Bruce Purdy was born November 2, 1917, in Appleton, Wisconsin. He attended Appleton public schools and Northwestern Military Academy. He graduated in 1940 from the University of Michigan with a degree in mechanical/industrial engineering. He enrolled for several years in the Harvard Business School before leaving to join Douglas Aircraft to help with the World War II effort.
In 1944 Mr. Purdy joined Appleton Wire Works. He retired in 1973, but remained active in the company as a director of Albany International Corporation (the result of a merger of Appleton Wire Works with Albany Felt Company) until 1990.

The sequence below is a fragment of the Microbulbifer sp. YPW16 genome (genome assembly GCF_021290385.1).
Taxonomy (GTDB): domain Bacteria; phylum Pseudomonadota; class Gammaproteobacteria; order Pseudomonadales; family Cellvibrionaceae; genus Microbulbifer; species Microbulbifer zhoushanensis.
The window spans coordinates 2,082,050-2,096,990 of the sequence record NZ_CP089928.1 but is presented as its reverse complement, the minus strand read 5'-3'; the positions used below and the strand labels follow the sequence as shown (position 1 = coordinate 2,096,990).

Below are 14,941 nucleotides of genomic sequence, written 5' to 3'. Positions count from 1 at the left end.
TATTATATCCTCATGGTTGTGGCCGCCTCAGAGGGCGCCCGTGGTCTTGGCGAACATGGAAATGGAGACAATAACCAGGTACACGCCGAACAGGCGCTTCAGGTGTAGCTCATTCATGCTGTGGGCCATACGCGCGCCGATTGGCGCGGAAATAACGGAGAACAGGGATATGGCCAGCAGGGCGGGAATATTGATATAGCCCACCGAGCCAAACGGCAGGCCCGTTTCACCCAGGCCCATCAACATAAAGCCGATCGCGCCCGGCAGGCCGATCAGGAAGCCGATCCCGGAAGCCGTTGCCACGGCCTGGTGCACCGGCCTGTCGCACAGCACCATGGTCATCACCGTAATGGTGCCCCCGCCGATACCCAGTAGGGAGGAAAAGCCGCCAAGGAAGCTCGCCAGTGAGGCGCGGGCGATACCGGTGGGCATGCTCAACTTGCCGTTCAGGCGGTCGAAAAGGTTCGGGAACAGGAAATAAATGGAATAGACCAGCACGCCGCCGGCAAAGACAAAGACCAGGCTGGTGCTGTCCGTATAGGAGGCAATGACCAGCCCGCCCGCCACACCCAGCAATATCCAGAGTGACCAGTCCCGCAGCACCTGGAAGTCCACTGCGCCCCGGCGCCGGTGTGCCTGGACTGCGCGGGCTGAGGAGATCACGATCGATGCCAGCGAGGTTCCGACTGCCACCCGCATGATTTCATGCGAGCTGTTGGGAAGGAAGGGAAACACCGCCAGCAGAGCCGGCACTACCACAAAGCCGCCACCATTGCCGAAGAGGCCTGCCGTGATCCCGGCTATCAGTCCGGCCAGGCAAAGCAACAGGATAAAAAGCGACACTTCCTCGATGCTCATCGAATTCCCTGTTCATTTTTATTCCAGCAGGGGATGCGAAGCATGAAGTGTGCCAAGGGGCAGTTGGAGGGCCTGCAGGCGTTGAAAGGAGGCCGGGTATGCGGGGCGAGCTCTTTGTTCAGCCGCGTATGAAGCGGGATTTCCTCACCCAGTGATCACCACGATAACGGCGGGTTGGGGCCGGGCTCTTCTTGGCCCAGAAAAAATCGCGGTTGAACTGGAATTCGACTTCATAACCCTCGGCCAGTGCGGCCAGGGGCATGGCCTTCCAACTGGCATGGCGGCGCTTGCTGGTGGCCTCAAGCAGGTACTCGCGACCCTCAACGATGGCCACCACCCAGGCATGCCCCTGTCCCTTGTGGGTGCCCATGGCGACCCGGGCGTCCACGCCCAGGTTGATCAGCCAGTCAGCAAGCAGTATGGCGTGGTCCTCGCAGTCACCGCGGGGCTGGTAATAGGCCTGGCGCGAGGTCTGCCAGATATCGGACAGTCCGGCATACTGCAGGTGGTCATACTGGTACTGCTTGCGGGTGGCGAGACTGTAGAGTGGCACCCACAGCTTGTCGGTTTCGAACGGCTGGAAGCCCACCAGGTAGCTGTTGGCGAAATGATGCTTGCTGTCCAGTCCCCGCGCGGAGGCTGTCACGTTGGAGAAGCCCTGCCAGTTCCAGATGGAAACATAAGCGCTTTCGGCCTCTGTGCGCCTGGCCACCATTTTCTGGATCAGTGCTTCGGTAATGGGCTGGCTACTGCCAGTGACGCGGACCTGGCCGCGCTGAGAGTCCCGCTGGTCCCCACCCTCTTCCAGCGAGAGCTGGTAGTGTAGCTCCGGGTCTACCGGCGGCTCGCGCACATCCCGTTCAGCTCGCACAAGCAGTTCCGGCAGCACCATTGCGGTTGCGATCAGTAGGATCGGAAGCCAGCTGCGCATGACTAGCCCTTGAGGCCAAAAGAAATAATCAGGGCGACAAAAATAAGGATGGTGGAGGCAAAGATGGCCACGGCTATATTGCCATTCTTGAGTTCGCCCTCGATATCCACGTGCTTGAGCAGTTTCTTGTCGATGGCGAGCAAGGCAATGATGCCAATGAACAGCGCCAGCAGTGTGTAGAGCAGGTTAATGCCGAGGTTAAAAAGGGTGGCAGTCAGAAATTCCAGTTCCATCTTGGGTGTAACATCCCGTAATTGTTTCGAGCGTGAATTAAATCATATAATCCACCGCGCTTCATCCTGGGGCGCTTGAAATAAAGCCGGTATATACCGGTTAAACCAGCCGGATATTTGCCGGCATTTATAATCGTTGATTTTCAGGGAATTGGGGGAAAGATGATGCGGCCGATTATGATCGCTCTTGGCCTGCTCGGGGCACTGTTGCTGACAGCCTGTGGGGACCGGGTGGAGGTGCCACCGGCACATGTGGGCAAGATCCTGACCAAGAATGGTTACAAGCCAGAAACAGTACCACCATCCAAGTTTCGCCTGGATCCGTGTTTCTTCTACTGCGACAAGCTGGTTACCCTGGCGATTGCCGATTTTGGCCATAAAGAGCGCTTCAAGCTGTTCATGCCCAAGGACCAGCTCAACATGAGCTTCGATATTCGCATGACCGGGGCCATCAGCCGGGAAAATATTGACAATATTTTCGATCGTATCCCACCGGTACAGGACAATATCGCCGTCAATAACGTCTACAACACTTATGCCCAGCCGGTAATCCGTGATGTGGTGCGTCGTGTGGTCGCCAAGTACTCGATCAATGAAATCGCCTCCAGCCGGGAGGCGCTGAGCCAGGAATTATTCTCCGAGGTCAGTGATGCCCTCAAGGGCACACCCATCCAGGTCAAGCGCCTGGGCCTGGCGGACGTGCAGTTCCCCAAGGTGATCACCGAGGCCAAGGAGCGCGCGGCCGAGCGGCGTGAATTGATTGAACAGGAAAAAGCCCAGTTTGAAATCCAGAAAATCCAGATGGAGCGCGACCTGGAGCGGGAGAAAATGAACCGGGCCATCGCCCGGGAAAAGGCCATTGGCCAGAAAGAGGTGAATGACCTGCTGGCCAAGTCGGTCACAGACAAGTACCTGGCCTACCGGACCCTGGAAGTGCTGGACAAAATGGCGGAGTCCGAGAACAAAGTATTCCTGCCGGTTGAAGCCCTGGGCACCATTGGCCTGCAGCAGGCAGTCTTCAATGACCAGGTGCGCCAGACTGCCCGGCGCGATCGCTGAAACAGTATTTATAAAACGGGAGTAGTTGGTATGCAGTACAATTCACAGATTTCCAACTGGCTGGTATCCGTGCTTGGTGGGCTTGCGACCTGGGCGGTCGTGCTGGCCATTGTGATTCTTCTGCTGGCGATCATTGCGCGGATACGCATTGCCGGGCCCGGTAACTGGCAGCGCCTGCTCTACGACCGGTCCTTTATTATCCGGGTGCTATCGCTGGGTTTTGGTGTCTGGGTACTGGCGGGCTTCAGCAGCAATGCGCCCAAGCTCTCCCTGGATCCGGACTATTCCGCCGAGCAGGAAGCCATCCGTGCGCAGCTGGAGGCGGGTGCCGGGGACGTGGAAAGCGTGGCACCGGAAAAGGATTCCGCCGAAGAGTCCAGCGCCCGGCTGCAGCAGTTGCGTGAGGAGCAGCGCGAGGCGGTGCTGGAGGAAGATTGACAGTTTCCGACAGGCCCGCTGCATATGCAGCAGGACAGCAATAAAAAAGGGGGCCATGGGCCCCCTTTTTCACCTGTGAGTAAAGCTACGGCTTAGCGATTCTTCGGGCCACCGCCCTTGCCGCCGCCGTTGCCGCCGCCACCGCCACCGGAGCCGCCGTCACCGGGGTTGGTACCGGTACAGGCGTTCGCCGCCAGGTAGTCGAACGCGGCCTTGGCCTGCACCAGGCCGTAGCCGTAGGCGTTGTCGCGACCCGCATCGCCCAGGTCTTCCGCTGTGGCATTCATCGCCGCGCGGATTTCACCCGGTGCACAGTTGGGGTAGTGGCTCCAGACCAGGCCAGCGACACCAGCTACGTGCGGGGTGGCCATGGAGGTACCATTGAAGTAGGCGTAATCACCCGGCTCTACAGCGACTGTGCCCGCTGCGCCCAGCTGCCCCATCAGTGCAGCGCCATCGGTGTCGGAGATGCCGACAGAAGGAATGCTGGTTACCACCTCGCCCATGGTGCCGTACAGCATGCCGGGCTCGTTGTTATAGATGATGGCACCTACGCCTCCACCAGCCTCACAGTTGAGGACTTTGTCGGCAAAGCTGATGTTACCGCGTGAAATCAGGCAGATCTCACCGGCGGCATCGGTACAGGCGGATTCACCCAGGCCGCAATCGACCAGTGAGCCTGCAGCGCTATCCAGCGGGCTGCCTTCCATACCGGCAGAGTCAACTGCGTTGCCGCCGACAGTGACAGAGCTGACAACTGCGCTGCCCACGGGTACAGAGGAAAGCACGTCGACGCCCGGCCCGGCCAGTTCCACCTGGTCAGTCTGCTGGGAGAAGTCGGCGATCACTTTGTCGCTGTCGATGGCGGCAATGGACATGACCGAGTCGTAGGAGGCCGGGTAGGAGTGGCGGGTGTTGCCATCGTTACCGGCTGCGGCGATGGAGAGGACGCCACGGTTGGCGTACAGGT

In 1954, Mr. Purdy transformed the wire weaving technology of the early 1900s for papermachine clothing with the revolutionary development of an automated wire looming operation. Prior to the development of the automated loom, it took four years of training as an apprentice to become a weaver. On the first official day running the automated loom at Appleton Wire Works, May Tournow, the forelady of the winding department, successfully ran the largest loom in the plant, with the most expensive wire and with no problem in that first run. She had never run a loom before.
Purdy was instrumental in creating significant other paper machine clothing manufacturing and performance improvements.
He and his wife, Barbara, have five children, ten grandchildren and six great-grandchildren.